Wednesday, January 26, 2011

Book Review: CCIE Routing and Switching Certification Guide 4th Edition

As part of studying for the CCIE R&S Written exam I got myself a copy of the CCIE Routing and Switching Certification Guide 4th edition by Wendell Odom, Rus Healy, and Denise Donahue.  This is the newly revised version for the CCIE R&S v4 written exam that came out very shortly after the new version of the exams did, and it's also the updated version of a book that's been around for a very long time.

I used this book extensively in my written exam preparation, and now that that piece is completed, I wanted to briefly reflect on this text and the role it played.  It was certainly a love/hate experience, and if you are considering this text in your own studies then you should definitely be aware of a few things prior to purchasing this book. 

I ordered this book from where the description said something about the book being 1000+ pages in size (I don't remember exactly and I'm not going to look up the exact number since it's irrelevant).  After reading through the v4 Written blueprint I was unsure how all that material could possibly be covered in that many pages, but also somewhat in awe since that was significantly larger than any other CiscoPress book I'd ever read in the past.   At over $100CAD I suppose that size is a good thing.

This book is full of A LOT of information.  Overall I think that it does cover the material it tries to cover very well.  It manages to touch each topic with enough depth to make it worthwhile, while managing to remain a single book.  Each item also usually includes links to the RFC's specs, drafts, and other assorted documentation that is relevant to allow the reader to take in as much information as they are willing to invest the time into reading.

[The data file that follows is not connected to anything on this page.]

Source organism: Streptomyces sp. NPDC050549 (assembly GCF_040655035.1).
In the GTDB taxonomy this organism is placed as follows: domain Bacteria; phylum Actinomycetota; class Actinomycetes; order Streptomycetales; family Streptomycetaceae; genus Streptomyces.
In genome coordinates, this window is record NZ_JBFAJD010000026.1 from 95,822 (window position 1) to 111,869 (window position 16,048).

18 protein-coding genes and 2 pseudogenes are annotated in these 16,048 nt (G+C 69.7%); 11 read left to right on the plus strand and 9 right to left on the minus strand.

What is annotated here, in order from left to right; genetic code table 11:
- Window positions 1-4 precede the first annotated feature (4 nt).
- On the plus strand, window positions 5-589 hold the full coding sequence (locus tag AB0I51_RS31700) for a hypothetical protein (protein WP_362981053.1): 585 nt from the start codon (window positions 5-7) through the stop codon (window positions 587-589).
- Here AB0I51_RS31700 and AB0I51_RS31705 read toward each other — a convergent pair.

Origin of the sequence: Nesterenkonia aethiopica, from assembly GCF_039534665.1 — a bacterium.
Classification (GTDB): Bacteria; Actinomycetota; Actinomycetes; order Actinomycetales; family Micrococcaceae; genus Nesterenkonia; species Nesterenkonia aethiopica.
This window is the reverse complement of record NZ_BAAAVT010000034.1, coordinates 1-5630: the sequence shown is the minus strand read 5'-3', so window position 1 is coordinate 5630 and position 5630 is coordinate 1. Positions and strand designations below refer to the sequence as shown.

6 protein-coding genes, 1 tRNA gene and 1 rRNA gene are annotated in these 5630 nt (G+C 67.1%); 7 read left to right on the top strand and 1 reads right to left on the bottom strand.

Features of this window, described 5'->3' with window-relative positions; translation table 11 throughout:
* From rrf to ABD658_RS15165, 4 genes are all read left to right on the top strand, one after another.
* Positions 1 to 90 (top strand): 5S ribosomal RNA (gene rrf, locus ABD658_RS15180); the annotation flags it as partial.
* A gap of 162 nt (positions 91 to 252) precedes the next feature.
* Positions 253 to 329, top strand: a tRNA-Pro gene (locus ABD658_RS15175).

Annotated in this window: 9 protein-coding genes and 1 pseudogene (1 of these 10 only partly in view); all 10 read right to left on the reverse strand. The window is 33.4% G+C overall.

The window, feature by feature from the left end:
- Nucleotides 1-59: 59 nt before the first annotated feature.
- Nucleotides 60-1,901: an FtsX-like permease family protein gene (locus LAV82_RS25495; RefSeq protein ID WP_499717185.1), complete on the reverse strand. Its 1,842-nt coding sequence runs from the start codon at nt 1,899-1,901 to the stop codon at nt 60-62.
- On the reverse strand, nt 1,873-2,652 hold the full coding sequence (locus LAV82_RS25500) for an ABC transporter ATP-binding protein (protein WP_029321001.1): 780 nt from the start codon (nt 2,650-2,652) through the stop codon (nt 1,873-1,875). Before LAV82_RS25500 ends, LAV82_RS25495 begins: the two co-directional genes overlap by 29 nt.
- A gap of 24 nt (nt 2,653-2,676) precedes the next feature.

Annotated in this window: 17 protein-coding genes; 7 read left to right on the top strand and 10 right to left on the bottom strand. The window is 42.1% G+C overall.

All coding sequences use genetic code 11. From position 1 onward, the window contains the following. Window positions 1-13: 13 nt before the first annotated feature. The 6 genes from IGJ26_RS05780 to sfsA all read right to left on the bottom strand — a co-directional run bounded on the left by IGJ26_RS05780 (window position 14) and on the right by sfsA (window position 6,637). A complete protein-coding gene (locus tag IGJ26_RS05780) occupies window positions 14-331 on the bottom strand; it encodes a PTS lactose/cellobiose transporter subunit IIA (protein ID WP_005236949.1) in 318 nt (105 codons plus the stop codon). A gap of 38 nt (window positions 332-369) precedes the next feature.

Being that this is my first venture into CCIE-land this book was really the first time I'd been exposed to CCIE level material.  Having been through the CCNP (a few times, and a few iterations) it didn't take long to notice the difference in the depth of the material.  Everything that was just glossed over in the NP was now explained and elaborated on.

Well most things.

As an example, MPLS VPNs in the NP are not really explained.  RT's and RD's are mentioned, but how they are really used is never touched upon.  Well here in the IE you get to learn all that.  But some things, like MPLS TE are not really explained since those topics are for the SP track.

And at the end of the day, the fact remains that I did pass the 350-001 using this book quite heavily.  Could I have done better using more than this book?  Yes, without a doubt.  Will this book alone give you what you need to pass the R&S Written?  Yes, it can if you invest the time.

However, and this is a big however, there are HUGE AMOUNTS of errors in this book.  I will even go so far as to say that it is utterly ridiculous the number of spelling, grammatical, syntax,   and just plain stupid mistakes that are int his book.  It is as if the authors passed on a draft to their publisher, and the technical editors (of which there are 2) never even bothered to peruse the manuscripts they were sent.

I truly think everyone involved in this book should hang their head in shame with the sheer amount of errors that it contains.

Allow me to post a short list of what I found: